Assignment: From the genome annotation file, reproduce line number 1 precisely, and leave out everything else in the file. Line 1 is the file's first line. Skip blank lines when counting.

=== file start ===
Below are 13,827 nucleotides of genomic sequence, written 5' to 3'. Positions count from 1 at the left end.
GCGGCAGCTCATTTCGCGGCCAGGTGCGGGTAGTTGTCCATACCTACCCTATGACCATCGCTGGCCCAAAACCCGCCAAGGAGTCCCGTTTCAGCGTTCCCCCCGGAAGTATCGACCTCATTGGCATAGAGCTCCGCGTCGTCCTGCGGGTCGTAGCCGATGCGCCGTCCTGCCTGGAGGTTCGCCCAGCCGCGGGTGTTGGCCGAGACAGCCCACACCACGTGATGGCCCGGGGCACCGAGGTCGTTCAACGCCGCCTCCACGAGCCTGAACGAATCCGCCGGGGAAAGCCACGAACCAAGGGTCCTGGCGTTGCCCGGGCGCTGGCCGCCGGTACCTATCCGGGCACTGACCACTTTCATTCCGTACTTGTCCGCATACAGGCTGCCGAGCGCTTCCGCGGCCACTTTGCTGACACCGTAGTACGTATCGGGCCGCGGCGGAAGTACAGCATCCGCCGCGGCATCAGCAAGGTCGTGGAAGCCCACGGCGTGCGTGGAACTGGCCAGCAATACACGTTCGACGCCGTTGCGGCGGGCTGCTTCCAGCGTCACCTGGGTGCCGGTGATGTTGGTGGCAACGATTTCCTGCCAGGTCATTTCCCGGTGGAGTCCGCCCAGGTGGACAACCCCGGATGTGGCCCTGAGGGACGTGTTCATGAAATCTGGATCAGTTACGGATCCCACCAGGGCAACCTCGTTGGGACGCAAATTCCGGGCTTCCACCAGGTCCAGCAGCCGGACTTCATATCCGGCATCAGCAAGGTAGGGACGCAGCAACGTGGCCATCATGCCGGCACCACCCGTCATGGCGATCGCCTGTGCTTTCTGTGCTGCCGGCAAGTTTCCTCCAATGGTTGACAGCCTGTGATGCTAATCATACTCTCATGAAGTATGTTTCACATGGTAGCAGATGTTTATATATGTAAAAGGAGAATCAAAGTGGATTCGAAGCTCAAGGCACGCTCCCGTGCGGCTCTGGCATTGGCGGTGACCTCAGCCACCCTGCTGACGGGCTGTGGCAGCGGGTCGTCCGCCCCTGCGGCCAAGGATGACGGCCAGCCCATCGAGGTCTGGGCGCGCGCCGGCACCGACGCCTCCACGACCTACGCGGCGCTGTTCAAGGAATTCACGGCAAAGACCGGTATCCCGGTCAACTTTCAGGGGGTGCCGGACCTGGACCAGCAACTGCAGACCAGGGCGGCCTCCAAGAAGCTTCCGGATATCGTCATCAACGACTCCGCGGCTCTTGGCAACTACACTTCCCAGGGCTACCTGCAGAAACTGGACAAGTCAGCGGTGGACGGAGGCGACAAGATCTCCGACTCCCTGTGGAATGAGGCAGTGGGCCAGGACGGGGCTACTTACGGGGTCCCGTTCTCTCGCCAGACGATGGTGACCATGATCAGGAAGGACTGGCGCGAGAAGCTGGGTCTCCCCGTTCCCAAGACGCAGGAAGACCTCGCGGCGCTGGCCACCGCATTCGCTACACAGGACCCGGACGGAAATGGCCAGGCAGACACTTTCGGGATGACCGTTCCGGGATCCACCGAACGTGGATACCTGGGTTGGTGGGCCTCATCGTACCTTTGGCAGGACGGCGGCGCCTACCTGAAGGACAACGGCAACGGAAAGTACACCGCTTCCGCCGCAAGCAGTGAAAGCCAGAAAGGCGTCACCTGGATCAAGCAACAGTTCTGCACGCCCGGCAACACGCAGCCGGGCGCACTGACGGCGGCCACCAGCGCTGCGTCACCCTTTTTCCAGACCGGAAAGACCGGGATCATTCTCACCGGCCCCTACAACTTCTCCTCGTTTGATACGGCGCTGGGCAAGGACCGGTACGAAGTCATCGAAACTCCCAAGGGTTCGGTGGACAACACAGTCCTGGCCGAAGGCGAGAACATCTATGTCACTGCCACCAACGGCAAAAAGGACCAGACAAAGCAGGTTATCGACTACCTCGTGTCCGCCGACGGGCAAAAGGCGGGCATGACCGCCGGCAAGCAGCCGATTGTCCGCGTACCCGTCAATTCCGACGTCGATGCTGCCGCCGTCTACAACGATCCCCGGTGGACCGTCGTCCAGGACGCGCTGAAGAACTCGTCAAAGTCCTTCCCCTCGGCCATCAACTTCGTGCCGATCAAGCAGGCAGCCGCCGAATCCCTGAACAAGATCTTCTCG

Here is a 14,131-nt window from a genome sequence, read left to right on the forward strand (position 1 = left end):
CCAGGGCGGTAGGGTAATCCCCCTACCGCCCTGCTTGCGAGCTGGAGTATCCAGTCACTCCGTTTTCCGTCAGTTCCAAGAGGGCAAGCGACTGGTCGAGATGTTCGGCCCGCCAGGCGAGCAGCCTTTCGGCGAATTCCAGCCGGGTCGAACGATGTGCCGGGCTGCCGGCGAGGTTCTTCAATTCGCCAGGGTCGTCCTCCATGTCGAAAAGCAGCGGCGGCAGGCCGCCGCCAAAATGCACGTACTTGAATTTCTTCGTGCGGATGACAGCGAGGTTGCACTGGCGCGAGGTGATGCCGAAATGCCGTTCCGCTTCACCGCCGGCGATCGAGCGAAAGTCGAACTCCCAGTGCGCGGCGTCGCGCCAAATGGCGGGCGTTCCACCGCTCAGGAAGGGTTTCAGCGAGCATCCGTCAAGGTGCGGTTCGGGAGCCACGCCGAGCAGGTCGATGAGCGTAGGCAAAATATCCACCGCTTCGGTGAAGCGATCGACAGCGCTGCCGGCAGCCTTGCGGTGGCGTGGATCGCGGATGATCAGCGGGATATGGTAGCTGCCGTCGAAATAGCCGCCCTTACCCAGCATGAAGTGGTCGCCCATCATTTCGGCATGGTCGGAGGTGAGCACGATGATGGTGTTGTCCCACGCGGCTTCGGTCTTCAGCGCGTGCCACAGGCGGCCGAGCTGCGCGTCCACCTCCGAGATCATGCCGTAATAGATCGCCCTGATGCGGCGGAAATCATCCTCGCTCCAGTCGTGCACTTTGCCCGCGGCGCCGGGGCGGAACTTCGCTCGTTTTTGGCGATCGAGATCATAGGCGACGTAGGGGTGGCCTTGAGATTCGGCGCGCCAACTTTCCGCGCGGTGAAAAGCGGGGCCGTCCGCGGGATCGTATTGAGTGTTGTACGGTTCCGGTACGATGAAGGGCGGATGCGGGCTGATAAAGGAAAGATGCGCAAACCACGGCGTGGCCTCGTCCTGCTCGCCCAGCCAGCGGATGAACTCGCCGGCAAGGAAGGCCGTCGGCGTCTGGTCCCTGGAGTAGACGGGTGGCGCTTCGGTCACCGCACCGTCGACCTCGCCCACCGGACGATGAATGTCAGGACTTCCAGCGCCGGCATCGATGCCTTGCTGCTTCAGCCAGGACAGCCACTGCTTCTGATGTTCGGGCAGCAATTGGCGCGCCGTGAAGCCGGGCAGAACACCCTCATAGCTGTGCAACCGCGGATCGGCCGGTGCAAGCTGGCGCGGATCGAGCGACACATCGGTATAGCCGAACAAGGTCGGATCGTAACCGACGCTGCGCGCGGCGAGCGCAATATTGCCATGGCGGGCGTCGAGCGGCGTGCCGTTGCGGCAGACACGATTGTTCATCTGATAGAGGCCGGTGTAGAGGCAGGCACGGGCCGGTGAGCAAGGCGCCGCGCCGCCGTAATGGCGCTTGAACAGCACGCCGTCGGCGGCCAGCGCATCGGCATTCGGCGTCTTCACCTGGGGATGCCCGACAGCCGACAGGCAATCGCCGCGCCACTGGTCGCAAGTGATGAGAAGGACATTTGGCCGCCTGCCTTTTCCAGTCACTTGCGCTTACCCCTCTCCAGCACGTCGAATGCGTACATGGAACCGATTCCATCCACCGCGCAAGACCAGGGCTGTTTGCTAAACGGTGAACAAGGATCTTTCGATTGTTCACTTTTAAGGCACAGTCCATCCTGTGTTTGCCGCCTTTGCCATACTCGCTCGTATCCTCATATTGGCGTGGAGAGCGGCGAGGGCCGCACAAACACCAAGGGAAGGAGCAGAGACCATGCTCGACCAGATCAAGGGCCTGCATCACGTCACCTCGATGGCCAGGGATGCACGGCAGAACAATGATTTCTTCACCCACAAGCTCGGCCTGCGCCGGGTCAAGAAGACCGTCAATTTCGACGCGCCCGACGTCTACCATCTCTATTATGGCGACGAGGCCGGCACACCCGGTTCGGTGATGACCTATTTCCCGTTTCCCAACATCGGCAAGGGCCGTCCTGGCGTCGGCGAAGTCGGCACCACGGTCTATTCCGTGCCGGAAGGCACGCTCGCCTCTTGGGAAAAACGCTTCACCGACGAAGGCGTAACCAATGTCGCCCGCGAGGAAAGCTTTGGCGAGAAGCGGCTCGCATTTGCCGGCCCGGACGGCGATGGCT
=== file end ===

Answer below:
Below are 13,827 nucleotides of genomic sequence, written 5' to 3'. Positions count from 1 at the left end.